The Sagebrush Top by Friday Pattern Company has been on my ‘to make’ list for a little while now but with autumn and the colder months coming up I wondered how much wear I’d get out of it if I made it with the short, possibly cardigan unfriendly sleeve. So I started to think of ways I could adapt the pattern slightly to add a longer sleeve instead and that’s when the Fibre Mood Norma Blouse came to mind.
I absolutely love the Fibre Mood Norma blouse too and it’s another one that’s been on my list for a while but I’d not yet got around to trying. The sleeves are what drew me to this pattern in the first place so, since I think we can all agree, autumn 2020 is going to be all about the sleeve, I thought I’d try adding the Norma sleeve onto the Sagebrush bodice and see how it worked.
Fibre Mood are actually offering the Norma pattern as a PDF for free using the code #normahack so even better to try it out now. I also bought the Sagebrush Top as a PDF so I spent a happy hour or so assembling my patterns while watching my favourite sewing YouTube channels.
I love the style of Fibre Mood patterns but one thing I find a tad awkward is that the seam allowance isn’t included on the PDF pattern so you need to add that onto either your pattern or your fabric before cutting. I added mine onto my assembled PDF sheet before cutting out the pattern piece. Something to note and remember if you’ve not used their patterns before as I managed to miss this step the first time I tried a Fibre Mood pattern and ended up with a dress that was a little too short!
This was actually the first time I’ve used a Friday Pattern Company pattern and I am really impressed with how clear the instructions were. There are instructions for printing the PDF as well as how to assemble the garment which is always helpful.
I used a beautiful woven crepe ditsy floral fabric for my top from Stoff and Stil. If you watch my YouTube channel you may remember this from my recent fabric haul video. I absolutely love this print, and the colours in it. Unfortunately I couldn’t find this exact fabric to link but I’ve found similar here. Stoff and Still are nailing the autumn fabrics this season in my opinion – I could literally have one of everything (or around 2.5 metres of everything 😉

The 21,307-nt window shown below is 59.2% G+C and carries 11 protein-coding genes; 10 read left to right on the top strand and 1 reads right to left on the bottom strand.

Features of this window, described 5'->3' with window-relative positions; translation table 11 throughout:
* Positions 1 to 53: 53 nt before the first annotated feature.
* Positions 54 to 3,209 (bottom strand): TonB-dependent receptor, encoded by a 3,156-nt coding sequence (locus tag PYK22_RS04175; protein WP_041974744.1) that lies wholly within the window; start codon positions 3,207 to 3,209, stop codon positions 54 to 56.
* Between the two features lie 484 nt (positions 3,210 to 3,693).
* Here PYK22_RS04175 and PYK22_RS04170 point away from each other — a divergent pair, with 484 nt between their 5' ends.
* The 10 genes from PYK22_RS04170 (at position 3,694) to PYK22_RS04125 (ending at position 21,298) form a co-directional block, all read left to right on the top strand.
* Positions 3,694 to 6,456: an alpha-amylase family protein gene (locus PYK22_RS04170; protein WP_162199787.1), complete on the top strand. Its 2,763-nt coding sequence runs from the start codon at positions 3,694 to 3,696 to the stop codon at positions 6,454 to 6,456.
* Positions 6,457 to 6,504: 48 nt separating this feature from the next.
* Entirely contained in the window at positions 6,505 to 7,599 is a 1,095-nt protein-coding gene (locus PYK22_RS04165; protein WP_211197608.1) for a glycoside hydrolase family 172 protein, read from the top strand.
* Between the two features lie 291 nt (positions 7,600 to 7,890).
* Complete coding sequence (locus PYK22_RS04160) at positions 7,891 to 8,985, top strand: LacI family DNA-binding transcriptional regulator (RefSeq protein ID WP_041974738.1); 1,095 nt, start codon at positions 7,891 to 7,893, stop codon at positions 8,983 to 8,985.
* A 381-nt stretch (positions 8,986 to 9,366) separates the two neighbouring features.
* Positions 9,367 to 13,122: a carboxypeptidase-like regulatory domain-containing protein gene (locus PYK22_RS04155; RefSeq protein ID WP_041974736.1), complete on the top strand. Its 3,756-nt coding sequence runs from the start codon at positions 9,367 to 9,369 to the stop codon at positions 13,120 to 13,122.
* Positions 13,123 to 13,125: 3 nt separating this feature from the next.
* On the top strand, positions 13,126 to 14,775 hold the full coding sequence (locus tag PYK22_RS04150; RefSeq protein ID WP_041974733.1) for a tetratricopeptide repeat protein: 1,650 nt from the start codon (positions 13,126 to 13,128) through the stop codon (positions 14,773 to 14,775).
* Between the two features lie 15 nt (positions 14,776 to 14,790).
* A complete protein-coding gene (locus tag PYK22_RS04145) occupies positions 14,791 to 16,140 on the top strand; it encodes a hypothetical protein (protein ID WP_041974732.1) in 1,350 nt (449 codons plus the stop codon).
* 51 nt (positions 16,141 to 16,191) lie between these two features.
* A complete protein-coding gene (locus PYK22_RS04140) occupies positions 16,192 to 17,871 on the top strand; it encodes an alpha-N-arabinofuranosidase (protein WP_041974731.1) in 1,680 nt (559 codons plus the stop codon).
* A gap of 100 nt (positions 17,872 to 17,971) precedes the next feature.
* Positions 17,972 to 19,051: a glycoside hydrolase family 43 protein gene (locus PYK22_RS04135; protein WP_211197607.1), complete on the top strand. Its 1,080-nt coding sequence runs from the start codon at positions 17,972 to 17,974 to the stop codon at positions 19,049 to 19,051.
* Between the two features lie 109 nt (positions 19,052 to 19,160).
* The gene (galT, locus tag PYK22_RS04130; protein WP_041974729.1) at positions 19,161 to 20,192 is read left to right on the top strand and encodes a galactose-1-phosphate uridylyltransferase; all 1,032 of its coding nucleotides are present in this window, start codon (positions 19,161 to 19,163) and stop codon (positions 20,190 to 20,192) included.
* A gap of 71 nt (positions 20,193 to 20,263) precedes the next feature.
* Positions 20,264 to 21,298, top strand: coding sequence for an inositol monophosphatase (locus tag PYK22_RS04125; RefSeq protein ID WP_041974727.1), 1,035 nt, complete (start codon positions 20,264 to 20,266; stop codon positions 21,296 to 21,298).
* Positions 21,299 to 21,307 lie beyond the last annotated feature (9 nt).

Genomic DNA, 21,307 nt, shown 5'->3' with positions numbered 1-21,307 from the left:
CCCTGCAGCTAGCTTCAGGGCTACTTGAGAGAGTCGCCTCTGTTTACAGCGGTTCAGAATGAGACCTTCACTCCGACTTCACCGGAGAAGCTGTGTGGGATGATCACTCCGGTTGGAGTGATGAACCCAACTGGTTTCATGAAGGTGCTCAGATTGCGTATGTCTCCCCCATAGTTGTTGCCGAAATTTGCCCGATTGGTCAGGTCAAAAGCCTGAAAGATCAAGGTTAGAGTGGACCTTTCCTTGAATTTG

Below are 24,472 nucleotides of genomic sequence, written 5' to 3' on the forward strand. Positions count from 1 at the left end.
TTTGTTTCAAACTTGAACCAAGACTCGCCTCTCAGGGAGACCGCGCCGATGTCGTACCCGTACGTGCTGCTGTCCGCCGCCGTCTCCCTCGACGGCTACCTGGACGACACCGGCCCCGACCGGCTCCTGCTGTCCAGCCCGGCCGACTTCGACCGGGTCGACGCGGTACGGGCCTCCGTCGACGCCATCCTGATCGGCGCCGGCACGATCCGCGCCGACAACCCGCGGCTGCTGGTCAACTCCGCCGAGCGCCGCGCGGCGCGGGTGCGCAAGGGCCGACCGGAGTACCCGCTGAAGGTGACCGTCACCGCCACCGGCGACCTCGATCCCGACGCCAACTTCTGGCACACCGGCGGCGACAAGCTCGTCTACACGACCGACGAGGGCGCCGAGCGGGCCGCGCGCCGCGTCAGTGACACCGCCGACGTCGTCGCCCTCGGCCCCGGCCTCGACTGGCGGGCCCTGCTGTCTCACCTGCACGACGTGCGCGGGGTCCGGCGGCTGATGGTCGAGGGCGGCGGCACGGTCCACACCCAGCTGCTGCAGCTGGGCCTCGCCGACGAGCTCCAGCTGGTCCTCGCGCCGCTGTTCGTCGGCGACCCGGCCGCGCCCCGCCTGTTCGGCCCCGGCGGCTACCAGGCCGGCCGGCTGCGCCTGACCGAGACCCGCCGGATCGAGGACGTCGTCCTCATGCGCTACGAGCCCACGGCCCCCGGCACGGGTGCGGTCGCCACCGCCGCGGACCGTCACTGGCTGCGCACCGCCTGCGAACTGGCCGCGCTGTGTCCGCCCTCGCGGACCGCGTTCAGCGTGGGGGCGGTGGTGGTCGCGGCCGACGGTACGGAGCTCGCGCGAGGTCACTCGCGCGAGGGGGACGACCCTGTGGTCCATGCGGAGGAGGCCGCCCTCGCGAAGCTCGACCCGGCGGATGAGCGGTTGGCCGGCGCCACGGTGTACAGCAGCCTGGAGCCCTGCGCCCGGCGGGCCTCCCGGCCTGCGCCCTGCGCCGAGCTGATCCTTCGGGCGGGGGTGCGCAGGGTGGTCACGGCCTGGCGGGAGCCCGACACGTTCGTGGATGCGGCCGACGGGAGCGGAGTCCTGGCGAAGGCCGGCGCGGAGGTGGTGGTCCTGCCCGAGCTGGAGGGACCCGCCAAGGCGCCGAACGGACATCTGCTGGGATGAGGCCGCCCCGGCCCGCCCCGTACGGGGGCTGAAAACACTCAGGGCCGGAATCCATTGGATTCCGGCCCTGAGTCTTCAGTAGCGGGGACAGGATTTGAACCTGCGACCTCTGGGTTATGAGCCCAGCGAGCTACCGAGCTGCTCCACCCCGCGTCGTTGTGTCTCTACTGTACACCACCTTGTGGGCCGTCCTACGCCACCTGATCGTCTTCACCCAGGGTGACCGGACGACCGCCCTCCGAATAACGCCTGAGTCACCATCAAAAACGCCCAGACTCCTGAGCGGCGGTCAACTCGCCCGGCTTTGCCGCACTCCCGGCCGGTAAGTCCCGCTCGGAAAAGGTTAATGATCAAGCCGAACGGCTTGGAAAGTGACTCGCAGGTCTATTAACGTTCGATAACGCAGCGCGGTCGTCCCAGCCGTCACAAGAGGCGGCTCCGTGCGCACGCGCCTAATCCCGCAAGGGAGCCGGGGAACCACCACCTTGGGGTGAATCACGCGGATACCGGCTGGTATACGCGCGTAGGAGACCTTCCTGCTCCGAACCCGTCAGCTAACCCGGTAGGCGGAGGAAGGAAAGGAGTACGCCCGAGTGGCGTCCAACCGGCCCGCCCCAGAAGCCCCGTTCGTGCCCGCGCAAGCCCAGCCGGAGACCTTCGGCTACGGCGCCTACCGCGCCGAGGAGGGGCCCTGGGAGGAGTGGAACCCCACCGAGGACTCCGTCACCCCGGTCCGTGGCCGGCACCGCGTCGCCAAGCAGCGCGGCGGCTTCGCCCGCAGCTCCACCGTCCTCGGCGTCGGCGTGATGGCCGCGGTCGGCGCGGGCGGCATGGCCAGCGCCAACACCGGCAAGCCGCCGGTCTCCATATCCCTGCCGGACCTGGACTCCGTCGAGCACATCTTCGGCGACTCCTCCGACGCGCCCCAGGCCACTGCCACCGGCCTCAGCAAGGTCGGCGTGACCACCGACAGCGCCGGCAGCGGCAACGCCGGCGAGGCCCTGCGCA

I only had one and a half metres of the fabric and it was just enough to squeeze in the extra oversized sleeve! I pre-washed and ironed my fabric before cutting as always and cut out using a cutting board and rotary cutter.
There are some patterns that are just really lovely to put together and I found the Sagebrush top to be one of them, it came together really quickly and easily but there are some lovely stages in there to really hold your interest, such as the yoke frill and the pretty bias bound neckline.
I made no alterations to either the Norma sleeve or the armhole and found there to be no problem adding it in on the round as usual which was lucky as I pretty much winged this part and hadn’t done any measuring or anything to check. The gathered cuff of the Norma blouse is really what drew me to this pattern in the first place, I just think it looks so pretty and delicate. The bottom of the sleeve is gathered into the cuff and then sewn around. This stage was a little bit fiddly but with a bit of extra care and a lot of pins I got there in the end.
The bodice of the top actually came up really long on me and I wanted it cropped to sit on my hips untucked so I chopped off about 10cm in length and then turned up a 2cm hem. I love the look of the blouse cropped as I think it suits the amount of volume there is in the bodice.
I absolutely LOVE how this top turned out. It’s easily one of my most favourite tops I’ve ever made and I’m sure I’ll get lots of wear out of it during this colder season whether under a cardigan or with a ¾ sleeve warm t shirt underneath.
The Sagebrush top instructions are very thorough and comprehensive and I really enjoyed putting the bodice of this blouse together. I’ll definitely try another Sagebrush with the correct sleeves at some point but maybe more towards the warmer months. I’m also really excited to make a ‘proper’ Norma blouse too because I can’t get enough of this sleeve! I’m also thinking that this hack would make a lovely dress – something to try soon maybe.
I highly recommend both of these patterns and hacked together they work beautifully!
I hope you like how this top turned out too! If you have any questions about the making process, I’ll be happy to answer them in the comments.
Thank you for reading as always – until next time…